Top Yale-New Haven Hospital administrators, including CEO Marna Borgstrom EPH ’79, may have misled the public and an independent arbitrator about how much they knew about tactics used during their anti-union campaign, according to a recent order by the arbitrator.

An ruling issued Wednesday by arbitrator Margaret Kern and provided to the News on Thursday night orders the hospital to turn over to the union any communications between hospital employees and an anti-union consulting firm. The order describes billing invoices from the consulting firm and lists details of about 40 meetings between consultants and hospital leaders, as well as 15 meetings held with employees in violation of the Election Principles Agreement. Hospital administrators have previously maintained that they had little oversight of the consultants and did not know until December about the improper meetings.

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Union spokesman Bill Meyerson said the recent revelations mean that Borgstrom and other leaders were involved in creating and implementing anti-union tactics in violation of the election agreement.

But hospital spokesman Vin Petrini said the hospital has always been upfront about what administrators knew, and he said the voluntary meetings listed in the invoices may be different from the ones the arbitrator ruled against in early December.

According to the order, one representative of IRI Consultants to Management, Lou Bardi, met 17 times with “executive leadership to review the campaign,” as well as seven times with “key executives” and 11 times with “senior” and other leaders. Jim Trivisonno, CEO of IRI, also met five times with senior leaders and “management.”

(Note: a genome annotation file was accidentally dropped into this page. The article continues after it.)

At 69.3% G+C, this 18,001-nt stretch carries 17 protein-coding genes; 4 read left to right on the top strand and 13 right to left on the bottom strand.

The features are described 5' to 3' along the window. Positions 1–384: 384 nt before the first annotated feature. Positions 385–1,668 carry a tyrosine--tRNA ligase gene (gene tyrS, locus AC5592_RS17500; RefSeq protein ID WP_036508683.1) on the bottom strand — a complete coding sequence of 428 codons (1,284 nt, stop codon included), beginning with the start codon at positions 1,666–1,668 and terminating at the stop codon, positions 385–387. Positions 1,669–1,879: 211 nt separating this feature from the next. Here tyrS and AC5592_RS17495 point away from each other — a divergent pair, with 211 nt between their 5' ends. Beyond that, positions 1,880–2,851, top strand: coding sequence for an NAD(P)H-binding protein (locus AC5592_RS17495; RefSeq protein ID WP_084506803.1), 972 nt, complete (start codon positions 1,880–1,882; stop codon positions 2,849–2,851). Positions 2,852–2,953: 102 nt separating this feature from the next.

Although the document does not explicitly accuse specific administrators of misrepresenting their role in the anti-union campaign, Meyerson said the document brings into question the extent of Borgstrom’s and other leaders’ interactions with consultants.

“The more we learn, the worse it gets,” he said. “There’s still more to learn, and I suspect it’s going to get worse.”

Petrini said he was unsure what “executive” referred to, though he said senior leadership includes about 40 vice presidents and top directors.

But Kern appears to include Borgstrom among the executives who met with the consultants. In the written order, she juxtaposes the list of meetings with Borgstrom’s statement that there was “insufficient hospital oversight” of the consultants. According to the order, Borgstrom testified on Feb. 12 that she had met Bardi and Trivisonno once in July 2006 and then seen them periodically in the hallways. Immediately following that in the document, Kern enumerates the 40 meetings, as well as 45 other invoices for strategic assistance and advice provided to the hospital during the campaign.

IRI was hired to advise the hospital on how to work within the bounds of the Election Principles Agreement signed last March, Petrini said. The company focuses on preventing unions from forming but is not considered to be one of the most aggressive at union-busting. “Union avoidance” firms, as they often call themselves, now constitute a several-hundred-million dollar industry annually.